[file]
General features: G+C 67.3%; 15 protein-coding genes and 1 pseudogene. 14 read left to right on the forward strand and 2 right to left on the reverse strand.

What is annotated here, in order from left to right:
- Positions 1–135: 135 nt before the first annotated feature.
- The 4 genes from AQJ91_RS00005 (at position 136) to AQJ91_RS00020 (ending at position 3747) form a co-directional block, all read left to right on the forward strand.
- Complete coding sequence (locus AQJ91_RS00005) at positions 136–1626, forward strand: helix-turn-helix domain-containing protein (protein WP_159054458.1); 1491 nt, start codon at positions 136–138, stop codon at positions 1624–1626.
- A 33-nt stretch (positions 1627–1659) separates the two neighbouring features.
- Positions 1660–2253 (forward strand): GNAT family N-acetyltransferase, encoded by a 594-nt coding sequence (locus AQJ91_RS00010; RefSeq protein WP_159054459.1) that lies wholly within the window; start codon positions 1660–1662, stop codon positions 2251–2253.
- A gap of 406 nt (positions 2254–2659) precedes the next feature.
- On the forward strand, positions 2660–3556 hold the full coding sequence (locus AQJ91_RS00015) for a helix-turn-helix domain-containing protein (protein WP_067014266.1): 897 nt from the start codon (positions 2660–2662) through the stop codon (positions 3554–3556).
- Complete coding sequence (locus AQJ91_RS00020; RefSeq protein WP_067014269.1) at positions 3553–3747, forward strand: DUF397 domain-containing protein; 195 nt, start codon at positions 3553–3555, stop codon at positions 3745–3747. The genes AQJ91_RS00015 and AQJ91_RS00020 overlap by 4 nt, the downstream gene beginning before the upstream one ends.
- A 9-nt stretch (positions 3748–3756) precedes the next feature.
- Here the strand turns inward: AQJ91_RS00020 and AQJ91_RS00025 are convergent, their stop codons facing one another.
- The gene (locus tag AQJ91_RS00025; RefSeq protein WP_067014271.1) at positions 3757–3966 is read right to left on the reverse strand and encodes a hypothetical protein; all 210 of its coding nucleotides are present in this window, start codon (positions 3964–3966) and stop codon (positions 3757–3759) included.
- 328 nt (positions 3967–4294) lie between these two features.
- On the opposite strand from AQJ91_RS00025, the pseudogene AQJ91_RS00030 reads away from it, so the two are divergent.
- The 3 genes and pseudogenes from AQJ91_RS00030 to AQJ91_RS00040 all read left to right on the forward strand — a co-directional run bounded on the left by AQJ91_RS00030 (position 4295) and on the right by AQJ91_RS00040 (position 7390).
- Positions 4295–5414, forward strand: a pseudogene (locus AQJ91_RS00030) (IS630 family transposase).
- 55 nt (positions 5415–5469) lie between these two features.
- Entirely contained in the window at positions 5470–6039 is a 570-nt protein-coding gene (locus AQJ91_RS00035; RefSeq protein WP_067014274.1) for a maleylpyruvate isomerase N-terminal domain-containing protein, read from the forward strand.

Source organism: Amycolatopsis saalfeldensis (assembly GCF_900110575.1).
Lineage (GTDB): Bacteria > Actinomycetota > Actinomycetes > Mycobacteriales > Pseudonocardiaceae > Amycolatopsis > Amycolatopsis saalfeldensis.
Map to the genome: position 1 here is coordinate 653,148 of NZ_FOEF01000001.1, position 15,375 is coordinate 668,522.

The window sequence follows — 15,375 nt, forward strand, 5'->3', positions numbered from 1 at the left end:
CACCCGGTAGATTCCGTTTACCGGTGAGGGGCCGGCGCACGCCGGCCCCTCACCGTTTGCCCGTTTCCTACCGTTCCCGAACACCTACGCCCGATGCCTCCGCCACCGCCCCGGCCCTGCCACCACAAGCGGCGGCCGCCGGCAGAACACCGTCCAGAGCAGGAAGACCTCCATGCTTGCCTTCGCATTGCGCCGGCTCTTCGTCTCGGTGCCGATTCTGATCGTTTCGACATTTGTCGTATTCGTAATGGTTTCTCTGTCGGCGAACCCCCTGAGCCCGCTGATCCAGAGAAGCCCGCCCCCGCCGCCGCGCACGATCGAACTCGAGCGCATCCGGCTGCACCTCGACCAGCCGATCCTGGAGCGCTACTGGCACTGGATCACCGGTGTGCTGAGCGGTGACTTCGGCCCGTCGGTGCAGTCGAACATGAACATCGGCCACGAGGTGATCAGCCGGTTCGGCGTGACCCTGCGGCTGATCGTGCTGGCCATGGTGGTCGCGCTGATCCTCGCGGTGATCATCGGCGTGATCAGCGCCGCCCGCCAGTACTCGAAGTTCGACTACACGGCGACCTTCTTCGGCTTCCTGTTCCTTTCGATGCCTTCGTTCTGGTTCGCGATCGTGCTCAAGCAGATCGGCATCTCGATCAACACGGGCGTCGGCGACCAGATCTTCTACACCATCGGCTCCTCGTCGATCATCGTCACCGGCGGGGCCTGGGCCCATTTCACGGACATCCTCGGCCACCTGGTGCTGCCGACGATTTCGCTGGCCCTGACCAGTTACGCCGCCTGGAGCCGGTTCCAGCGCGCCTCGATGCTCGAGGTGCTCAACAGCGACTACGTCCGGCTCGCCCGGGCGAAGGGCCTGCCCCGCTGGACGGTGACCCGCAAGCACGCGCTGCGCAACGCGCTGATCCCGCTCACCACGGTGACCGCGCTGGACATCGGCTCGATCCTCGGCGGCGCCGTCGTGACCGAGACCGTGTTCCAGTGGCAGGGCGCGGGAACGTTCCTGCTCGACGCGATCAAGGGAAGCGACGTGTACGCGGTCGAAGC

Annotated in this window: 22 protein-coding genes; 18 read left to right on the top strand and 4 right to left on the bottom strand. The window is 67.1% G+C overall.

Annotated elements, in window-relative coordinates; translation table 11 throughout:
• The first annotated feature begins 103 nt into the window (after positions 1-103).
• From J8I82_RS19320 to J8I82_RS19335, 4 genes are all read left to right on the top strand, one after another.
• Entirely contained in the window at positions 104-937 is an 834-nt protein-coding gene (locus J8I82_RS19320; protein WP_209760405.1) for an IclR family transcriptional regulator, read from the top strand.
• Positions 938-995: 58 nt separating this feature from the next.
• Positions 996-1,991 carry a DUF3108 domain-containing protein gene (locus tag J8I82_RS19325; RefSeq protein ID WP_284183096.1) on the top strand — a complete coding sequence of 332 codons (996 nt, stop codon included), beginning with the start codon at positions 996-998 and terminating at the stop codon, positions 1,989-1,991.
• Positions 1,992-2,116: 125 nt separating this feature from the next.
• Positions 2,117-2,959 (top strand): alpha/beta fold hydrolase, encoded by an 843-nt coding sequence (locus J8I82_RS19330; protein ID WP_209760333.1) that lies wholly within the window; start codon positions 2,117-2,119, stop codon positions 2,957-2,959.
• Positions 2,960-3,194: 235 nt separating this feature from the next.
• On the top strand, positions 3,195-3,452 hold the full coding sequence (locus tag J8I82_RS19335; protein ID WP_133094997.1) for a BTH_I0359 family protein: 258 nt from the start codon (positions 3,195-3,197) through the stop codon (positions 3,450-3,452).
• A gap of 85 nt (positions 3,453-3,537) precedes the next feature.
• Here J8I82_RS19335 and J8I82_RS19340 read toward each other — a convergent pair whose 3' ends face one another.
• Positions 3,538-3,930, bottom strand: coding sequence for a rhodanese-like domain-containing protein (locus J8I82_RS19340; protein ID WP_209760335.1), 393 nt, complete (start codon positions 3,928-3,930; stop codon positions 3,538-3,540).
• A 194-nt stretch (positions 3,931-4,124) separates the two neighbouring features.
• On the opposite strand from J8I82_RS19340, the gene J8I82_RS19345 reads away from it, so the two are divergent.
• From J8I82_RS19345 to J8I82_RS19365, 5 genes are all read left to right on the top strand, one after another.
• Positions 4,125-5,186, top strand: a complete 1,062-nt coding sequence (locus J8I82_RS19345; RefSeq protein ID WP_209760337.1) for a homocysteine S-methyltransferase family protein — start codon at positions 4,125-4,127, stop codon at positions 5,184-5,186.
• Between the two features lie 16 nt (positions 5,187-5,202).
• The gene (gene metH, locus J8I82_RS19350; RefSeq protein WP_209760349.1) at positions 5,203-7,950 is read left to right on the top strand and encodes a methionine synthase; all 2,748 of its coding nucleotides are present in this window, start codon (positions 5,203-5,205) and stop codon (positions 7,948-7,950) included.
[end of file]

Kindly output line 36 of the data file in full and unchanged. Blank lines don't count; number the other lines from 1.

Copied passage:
• A gap of 85 nt (positions 3,453-3,537) precedes the next feature.